„Thinking global“ might not do the trick for marketing activities: As research shows, it is more effective to adapt marketing strategies to the cultural specifics of the target market rather than to implement the domestic marketing mix to international markets. While Japanese and German customers have many characteristics in common - they are quality-conscious so their trust is hard to win, but both make loyal and generous customers - their expectations towards marketing are quite different.
Why is it important to fit your marketing to a different culture?
Studies prove the effectiveness of engaging with the culture of target markets. As Copus and Carnogursky show in their 2017 study of international automotive companies and their Facebook marketing, strategies were most successful if the brands provided a page for each nation or linguistic region and adapted their communiation on these pages respectively, using knowledge about the cultural codices of the market.
In part, this can be explained by the shift towards digital marketing. It provides direct, fast, community-building communication. Thus, the connection with the target group is based much more on emotions than is the case in traditional marketing. Since emotions are deeply rooted in a setting of cultural expectations, accommodating the latter defines the effectiveness of such campaigns.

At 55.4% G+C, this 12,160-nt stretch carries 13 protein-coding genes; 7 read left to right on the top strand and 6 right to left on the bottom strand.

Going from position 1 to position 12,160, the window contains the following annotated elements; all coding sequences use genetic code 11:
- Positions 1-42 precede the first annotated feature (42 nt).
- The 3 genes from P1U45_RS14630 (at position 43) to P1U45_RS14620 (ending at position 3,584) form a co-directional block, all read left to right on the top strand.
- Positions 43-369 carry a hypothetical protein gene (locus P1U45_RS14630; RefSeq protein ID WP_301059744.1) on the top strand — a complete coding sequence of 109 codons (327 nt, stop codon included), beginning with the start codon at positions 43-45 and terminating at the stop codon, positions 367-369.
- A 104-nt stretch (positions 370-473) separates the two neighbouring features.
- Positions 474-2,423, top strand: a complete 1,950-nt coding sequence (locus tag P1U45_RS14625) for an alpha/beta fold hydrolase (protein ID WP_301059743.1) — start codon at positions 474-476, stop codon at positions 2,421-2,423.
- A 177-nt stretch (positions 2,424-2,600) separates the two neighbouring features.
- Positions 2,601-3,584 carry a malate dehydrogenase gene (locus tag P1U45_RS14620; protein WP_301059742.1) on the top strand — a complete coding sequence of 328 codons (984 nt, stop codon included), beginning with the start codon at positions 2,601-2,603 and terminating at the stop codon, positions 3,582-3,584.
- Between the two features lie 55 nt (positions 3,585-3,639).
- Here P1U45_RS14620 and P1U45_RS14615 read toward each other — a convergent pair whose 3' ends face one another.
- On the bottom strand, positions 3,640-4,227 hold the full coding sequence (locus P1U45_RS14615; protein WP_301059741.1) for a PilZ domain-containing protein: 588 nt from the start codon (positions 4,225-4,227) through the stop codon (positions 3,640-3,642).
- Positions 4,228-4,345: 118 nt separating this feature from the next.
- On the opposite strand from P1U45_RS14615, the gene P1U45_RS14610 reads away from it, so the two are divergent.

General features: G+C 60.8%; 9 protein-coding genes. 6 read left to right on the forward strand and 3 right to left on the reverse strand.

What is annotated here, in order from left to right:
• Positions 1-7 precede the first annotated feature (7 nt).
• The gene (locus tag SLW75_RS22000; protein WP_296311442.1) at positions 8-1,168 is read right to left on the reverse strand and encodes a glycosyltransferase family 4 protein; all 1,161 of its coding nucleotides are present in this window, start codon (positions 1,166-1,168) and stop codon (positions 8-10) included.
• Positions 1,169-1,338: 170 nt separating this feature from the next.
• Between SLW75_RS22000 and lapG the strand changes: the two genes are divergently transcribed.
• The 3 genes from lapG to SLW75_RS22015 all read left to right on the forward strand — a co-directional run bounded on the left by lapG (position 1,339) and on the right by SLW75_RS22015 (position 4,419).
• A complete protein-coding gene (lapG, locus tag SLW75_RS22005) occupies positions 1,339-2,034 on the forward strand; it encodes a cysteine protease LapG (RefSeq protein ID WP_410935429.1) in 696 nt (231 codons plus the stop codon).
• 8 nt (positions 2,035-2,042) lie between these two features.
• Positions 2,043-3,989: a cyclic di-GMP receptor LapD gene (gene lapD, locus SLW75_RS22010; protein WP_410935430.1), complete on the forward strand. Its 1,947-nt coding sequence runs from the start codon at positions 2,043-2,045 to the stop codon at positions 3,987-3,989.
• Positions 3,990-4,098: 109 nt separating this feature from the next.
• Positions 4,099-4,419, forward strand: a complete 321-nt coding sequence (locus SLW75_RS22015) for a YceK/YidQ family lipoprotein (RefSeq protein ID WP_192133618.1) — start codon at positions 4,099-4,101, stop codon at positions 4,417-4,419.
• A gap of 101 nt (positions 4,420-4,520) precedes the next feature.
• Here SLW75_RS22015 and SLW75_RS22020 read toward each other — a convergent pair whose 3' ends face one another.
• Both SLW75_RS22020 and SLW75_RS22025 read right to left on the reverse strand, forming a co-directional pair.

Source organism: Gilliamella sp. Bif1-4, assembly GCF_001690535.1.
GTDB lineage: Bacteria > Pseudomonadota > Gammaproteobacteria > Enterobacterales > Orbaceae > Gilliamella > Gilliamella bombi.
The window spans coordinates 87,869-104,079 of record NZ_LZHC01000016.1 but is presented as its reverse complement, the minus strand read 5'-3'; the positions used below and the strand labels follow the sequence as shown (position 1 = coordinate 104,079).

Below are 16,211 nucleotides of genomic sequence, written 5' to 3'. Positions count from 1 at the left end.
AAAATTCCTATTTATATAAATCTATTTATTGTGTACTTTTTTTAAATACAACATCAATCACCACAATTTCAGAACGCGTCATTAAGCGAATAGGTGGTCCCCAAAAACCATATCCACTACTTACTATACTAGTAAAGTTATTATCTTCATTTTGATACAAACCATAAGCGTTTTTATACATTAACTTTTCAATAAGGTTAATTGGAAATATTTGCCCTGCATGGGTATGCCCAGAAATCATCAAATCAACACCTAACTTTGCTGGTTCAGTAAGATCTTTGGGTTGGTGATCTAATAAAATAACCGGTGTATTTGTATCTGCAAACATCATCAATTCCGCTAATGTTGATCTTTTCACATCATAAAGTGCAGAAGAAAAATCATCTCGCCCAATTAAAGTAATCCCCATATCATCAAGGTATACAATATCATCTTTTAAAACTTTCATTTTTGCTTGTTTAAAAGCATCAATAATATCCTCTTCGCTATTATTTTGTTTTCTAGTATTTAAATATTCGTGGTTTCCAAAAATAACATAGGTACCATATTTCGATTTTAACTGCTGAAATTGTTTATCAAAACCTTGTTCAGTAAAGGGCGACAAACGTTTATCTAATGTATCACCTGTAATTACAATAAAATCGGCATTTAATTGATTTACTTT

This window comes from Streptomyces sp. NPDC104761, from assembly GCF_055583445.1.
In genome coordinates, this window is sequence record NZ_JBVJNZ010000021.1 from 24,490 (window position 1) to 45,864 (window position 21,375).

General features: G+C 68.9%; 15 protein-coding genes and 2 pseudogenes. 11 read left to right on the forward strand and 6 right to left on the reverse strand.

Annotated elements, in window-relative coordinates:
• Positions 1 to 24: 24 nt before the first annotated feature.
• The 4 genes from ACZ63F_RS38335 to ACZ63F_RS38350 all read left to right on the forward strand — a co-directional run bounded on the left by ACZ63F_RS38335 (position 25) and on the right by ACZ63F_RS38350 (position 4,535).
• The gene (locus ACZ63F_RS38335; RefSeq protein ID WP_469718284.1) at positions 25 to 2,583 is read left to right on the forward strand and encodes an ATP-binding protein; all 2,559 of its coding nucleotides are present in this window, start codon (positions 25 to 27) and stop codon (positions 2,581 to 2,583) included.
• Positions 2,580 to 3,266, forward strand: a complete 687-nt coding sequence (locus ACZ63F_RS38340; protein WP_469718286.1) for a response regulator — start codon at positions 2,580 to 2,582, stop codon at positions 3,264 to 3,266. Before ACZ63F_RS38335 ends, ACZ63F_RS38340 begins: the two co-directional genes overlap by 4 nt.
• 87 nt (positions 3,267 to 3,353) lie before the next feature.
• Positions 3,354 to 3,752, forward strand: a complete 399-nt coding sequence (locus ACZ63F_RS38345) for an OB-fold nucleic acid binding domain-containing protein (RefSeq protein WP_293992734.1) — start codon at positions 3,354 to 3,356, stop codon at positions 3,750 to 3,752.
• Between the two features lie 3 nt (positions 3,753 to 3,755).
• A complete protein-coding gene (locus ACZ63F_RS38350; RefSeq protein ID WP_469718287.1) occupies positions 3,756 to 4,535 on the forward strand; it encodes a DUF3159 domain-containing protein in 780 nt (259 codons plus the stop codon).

But traditional marketing, too, should be adapted to the culture of the target market. The reason is simple: In Japanese, it is called bunka iwakan. The phrase describes a feeling of strangeness created through a difference in cultures. In marketing, both traditional and modern, this negative friction should be avoided as it can and will alienate customers.
Devil in the details: Marketing between Germany and Japan
When developing and designing marketing products such as homepages or trade fair materials for Japanese companies in Germany and vice versa, intercultural challenges literally appear between the lines. Since Japanese text traditionally has a higher information density due to kanji, its translation can easily become too long for German readers. Such texts should be condensed and localized in order to keep the attention of the target group.
The complexity of the Japanese language also translates into different viewing habits: Japanese designs tend to be dense, sometimes colourful. German customers often think of them as heavy, cluttered. On the other hand, many Japanese customers will find German design with its many white spaces to look rather cold, while Germans like the clean look.
The right design starts with the right font and, in the German case, ends with a Z: The letter embodies the order in which Germans view a page or picture. As German is written from left to right, Germans statistically will look at the upper left side of a picture or page first. Naturally, it is the other way around for Japanese. Adaptive marketing will know and meet these many small, but important cultural viewing habits and make their audiences feel at home.
As research shows: Marketing that feels natural to the target group will bring effective and sustainable results. Thus, adapting marketing strategies to the cultural specifics of the market is key to gaining awareness and trust - especially with demanding customers such as the Japanese and the Germans.